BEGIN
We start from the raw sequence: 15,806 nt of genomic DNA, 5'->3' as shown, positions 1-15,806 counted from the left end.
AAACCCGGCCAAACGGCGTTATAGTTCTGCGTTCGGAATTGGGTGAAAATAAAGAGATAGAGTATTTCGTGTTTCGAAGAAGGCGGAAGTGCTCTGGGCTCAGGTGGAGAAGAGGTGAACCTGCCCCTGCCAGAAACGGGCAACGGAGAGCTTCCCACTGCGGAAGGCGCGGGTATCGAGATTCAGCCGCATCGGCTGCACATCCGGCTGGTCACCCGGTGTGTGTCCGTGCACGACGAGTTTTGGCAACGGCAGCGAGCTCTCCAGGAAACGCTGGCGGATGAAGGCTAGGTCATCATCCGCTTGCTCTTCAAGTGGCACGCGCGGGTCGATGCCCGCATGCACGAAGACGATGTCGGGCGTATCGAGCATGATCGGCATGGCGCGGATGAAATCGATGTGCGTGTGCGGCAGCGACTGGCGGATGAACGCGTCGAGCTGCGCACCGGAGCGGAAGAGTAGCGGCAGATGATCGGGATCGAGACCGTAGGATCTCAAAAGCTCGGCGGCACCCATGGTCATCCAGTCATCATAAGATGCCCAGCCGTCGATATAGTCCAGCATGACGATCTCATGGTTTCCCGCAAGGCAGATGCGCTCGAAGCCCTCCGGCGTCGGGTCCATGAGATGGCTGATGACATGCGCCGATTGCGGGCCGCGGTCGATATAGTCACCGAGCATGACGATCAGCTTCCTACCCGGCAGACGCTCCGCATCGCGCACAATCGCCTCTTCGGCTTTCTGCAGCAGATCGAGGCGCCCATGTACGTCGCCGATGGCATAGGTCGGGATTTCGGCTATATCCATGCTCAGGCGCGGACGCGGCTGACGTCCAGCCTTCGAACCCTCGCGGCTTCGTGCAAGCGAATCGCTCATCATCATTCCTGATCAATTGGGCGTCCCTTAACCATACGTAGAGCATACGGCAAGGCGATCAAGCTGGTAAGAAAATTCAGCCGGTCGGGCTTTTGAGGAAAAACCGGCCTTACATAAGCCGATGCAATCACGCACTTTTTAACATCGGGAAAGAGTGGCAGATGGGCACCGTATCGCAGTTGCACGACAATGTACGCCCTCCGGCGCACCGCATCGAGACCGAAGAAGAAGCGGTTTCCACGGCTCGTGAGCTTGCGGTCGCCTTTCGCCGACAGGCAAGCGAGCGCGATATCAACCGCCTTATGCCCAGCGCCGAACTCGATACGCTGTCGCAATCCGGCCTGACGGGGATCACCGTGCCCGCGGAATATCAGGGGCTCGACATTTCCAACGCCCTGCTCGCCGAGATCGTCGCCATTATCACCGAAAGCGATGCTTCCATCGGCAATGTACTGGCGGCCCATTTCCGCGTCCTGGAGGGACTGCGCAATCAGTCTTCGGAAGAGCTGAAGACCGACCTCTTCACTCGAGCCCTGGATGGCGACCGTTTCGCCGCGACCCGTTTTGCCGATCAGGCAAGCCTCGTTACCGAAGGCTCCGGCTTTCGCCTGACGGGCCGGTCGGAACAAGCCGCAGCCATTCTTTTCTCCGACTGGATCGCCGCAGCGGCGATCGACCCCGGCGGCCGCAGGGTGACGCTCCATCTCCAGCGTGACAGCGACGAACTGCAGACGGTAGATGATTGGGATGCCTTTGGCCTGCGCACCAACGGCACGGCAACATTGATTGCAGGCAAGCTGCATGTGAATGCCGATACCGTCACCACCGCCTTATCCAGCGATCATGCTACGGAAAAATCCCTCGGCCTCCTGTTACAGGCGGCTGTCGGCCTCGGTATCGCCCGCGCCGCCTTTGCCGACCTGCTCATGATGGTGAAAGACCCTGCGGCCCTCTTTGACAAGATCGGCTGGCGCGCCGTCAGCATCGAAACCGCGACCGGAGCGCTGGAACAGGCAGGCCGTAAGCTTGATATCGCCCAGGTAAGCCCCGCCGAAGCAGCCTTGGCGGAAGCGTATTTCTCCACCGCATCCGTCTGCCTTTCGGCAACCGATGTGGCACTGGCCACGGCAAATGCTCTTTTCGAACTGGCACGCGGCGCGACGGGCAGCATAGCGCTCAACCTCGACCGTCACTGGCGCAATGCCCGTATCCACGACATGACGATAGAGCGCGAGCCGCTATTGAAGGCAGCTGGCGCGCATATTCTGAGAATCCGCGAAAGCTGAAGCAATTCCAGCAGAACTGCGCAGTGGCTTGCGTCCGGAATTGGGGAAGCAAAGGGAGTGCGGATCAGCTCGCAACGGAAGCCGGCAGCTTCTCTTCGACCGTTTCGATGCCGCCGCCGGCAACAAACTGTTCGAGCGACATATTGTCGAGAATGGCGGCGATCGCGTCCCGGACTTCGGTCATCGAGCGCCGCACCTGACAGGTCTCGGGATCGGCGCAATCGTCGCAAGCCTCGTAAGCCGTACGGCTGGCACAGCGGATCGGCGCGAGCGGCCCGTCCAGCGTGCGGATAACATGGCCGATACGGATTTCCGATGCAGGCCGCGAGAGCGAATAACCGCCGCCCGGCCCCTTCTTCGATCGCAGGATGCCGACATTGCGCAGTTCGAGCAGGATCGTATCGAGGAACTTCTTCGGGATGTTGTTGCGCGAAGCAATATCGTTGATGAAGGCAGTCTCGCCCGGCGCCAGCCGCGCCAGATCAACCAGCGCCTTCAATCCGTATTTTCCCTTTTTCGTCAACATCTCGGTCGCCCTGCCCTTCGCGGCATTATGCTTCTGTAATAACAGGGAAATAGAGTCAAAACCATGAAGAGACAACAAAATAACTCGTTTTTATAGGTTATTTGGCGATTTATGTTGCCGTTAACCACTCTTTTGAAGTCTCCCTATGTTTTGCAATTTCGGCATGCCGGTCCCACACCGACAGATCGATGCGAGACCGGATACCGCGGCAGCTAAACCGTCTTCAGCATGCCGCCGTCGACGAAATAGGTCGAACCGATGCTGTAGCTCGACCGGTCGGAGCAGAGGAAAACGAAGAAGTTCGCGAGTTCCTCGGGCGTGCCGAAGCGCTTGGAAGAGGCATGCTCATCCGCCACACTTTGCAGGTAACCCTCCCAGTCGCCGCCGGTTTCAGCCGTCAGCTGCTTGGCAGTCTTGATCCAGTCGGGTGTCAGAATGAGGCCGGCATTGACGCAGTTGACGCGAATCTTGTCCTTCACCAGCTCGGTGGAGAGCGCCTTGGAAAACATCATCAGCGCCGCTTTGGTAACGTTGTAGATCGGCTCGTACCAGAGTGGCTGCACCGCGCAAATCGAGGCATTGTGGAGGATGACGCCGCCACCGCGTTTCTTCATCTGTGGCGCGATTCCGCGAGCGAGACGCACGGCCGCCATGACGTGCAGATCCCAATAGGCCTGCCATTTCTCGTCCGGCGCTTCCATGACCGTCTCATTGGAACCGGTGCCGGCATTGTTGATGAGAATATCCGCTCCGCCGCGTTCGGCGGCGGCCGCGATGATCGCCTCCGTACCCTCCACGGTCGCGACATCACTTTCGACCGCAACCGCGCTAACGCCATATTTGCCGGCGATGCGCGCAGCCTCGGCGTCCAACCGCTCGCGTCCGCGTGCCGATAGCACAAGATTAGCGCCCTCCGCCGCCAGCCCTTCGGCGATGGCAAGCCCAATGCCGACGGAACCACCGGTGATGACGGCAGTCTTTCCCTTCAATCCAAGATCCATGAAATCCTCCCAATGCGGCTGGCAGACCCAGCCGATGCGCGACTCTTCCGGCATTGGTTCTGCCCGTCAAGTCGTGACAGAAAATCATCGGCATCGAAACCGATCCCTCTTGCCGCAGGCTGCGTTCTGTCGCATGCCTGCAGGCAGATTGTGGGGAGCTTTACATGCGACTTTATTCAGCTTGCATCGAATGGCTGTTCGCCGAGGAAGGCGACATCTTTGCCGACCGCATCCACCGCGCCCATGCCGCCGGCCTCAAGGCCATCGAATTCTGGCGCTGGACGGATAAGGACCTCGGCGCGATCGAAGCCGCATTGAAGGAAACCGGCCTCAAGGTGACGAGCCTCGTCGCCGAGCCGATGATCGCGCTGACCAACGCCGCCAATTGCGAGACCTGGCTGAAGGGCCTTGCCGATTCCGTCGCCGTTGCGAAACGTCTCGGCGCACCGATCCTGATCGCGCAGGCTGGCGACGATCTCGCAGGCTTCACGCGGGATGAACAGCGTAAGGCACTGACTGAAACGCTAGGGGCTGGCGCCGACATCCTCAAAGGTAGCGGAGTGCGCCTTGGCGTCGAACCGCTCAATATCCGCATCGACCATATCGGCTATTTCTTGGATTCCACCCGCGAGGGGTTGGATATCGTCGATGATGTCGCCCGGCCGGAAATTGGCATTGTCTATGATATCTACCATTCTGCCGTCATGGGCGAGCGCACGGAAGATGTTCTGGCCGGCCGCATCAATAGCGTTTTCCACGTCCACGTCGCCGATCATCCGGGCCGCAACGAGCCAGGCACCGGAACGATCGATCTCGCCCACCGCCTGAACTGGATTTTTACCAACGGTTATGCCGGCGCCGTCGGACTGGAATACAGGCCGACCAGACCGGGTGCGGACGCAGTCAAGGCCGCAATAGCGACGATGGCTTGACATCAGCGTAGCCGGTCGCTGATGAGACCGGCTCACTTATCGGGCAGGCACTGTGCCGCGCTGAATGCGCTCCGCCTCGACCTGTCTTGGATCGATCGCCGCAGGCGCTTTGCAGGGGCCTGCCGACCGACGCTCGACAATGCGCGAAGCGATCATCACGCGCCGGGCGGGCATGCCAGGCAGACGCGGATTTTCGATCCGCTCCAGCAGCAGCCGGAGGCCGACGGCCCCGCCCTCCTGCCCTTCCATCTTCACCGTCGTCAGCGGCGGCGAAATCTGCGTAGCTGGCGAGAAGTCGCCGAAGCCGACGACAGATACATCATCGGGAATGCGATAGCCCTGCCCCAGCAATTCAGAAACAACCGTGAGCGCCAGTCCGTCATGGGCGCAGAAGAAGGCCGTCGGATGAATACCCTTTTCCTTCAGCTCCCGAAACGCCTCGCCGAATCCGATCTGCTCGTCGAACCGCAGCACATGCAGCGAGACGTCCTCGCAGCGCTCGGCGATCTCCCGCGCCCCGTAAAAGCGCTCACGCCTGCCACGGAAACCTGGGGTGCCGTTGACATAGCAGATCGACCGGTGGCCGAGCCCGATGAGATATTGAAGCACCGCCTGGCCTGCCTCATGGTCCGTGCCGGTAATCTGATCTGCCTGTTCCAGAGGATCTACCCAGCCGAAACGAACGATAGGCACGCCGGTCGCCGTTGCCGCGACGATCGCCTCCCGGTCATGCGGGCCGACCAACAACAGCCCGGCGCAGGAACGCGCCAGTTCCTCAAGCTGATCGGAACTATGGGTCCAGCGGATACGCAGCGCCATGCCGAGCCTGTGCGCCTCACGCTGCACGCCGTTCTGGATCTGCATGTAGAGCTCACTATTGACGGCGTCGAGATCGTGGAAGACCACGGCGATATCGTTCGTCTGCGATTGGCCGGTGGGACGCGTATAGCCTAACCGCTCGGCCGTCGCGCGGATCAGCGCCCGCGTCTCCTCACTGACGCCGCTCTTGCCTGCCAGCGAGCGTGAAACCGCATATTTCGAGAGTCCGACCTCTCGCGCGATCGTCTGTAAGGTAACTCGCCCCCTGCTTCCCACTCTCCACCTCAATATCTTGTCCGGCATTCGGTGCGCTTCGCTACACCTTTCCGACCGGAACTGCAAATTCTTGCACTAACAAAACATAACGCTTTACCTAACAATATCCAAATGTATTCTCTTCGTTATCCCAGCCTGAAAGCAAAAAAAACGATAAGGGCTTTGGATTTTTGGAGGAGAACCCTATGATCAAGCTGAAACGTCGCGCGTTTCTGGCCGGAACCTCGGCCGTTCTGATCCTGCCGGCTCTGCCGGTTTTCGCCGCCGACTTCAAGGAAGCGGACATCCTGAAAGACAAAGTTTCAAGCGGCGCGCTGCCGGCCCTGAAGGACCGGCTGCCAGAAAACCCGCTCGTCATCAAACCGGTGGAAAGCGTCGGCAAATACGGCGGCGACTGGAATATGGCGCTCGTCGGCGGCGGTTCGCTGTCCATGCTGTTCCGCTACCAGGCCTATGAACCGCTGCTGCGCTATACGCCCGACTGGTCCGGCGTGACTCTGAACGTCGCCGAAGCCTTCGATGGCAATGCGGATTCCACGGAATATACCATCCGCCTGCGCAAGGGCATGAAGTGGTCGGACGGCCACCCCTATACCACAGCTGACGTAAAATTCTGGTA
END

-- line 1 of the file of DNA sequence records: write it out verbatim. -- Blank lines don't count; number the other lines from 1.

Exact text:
We start from the raw sequence: 15,806 nt of genomic DNA, 5'->3' as shown, positions 1-15,806 counted from the left end.